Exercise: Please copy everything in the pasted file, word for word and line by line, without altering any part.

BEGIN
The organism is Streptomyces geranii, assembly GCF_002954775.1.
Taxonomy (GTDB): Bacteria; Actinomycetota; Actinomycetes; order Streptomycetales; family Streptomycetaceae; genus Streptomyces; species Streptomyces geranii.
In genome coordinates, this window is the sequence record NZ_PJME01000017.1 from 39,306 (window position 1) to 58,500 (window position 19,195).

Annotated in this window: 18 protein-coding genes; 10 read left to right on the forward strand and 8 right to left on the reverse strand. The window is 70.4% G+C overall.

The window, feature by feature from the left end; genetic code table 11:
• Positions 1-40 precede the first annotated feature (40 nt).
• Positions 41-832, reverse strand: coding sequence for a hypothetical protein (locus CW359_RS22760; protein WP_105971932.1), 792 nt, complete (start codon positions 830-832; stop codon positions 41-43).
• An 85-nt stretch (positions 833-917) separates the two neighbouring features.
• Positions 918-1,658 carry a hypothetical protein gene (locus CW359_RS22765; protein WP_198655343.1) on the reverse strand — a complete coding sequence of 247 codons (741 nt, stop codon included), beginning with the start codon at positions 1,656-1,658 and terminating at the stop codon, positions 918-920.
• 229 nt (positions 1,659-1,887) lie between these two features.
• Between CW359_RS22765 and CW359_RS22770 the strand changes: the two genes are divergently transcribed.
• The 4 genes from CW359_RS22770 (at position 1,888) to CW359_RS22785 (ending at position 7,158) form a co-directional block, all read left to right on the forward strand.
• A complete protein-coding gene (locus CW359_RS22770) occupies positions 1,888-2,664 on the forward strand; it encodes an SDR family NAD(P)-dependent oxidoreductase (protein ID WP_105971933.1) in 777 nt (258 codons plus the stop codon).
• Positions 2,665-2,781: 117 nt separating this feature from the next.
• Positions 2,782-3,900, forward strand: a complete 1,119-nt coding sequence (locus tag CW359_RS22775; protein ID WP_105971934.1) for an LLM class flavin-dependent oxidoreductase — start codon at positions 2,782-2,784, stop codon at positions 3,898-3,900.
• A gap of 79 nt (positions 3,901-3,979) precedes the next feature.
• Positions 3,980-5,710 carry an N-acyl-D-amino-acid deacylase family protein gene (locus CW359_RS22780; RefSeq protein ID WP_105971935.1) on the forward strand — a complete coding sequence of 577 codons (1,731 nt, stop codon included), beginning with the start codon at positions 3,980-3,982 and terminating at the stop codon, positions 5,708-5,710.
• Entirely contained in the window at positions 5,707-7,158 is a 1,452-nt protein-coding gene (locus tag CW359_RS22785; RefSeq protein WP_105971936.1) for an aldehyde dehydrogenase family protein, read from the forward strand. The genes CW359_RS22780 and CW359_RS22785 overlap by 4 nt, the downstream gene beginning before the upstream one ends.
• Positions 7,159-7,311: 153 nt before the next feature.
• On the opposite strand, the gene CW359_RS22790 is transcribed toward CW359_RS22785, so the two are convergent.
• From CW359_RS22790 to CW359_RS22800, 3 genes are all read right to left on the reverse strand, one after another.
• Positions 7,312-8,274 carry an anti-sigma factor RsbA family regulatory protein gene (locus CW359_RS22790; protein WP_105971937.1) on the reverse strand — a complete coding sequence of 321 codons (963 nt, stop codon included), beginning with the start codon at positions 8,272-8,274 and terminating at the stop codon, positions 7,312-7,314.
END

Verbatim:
The organism is Streptomyces geranii, assembly GCF_002954775.1.
Taxonomy (GTDB): Bacteria; Actinomycetota; Actinomycetes; order Streptomycetales; family Streptomycetaceae; genus Streptomyces; species Streptomyces geranii.
In genome coordinates, this window is the sequence record NZ_PJME01000017.1 from 39,306 (window position 1) to 58,500 (window position 19,195).

Annotated in this window: 18 protein-coding genes; 10 read left to right on the forward strand and 8 right to left on the reverse strand. The window is 70.4% G+C overall.

The window, feature by feature from the left end; genetic code table 11:
• Positions 1-40 precede the first annotated feature (40 nt).
• Positions 41-832, reverse strand: coding sequence for a hypothetical protein (locus CW359_RS22760; protein WP_105971932.1), 792 nt, complete (start codon positions 830-832; stop codon positions 41-43).
• An 85-nt stretch (positions 833-917) separates the two neighbouring features.
• Positions 918-1,658 carry a hypothetical protein gene (locus CW359_RS22765; protein WP_198655343.1) on the reverse strand — a complete coding sequence of 247 codons (741 nt, stop codon included), beginning with the start codon at positions 1,656-1,658 and terminating at the stop codon, positions 918-920.
• 229 nt (positions 1,659-1,887) lie between these two features.
• Between CW359_RS22765 and CW359_RS22770 the strand changes: the two genes are divergently transcribed.
• The 4 genes from CW359_RS22770 (at position 1,888) to CW359_RS22785 (ending at position 7,158) form a co-directional block, all read left to right on the forward strand.
• A complete protein-coding gene (locus CW359_RS22770) occupies positions 1,888-2,664 on the forward strand; it encodes an SDR family NAD(P)-dependent oxidoreductase (protein ID WP_105971933.1) in 777 nt (258 codons plus the stop codon).
• Positions 2,665-2,781: 117 nt separating this feature from the next.
• Positions 2,782-3,900, forward strand: a complete 1,119-nt coding sequence (locus tag CW359_RS22775; protein ID WP_105971934.1) for an LLM class flavin-dependent oxidoreductase — start codon at positions 2,782-2,784, stop codon at positions 3,898-3,900.
• A gap of 79 nt (positions 3,901-3,979) precedes the next feature.
• Positions 3,980-5,710 carry an N-acyl-D-amino-acid deacylase family protein gene (locus CW359_RS22780; RefSeq protein ID WP_105971935.1) on the forward strand — a complete coding sequence of 577 codons (1,731 nt, stop codon included), beginning with the start codon at positions 3,980-3,982 and terminating at the stop codon, positions 5,708-5,710.
• Entirely contained in the window at positions 5,707-7,158 is a 1,452-nt protein-coding gene (locus tag CW359_RS22785; RefSeq protein WP_105971936.1) for an aldehyde dehydrogenase family protein, read from the forward strand. The genes CW359_RS22780 and CW359_RS22785 overlap by 4 nt, the downstream gene beginning before the upstream one ends.
• Positions 7,159-7,311: 153 nt before the next feature.
• On the opposite strand, the gene CW359_RS22790 is transcribed toward CW359_RS22785, so the two are convergent.
• From CW359_RS22790 to CW359_RS22800, 3 genes are all read right to left on the reverse strand, one after another.
• Positions 7,312-8,274 carry an anti-sigma factor RsbA family regulatory protein gene (locus CW359_RS22790; protein WP_105971937.1) on the reverse strand — a complete coding sequence of 321 codons (963 nt, stop codon included), beginning with the start codon at positions 8,272-8,274 and terminating at the stop codon, positions 7,312-7,314.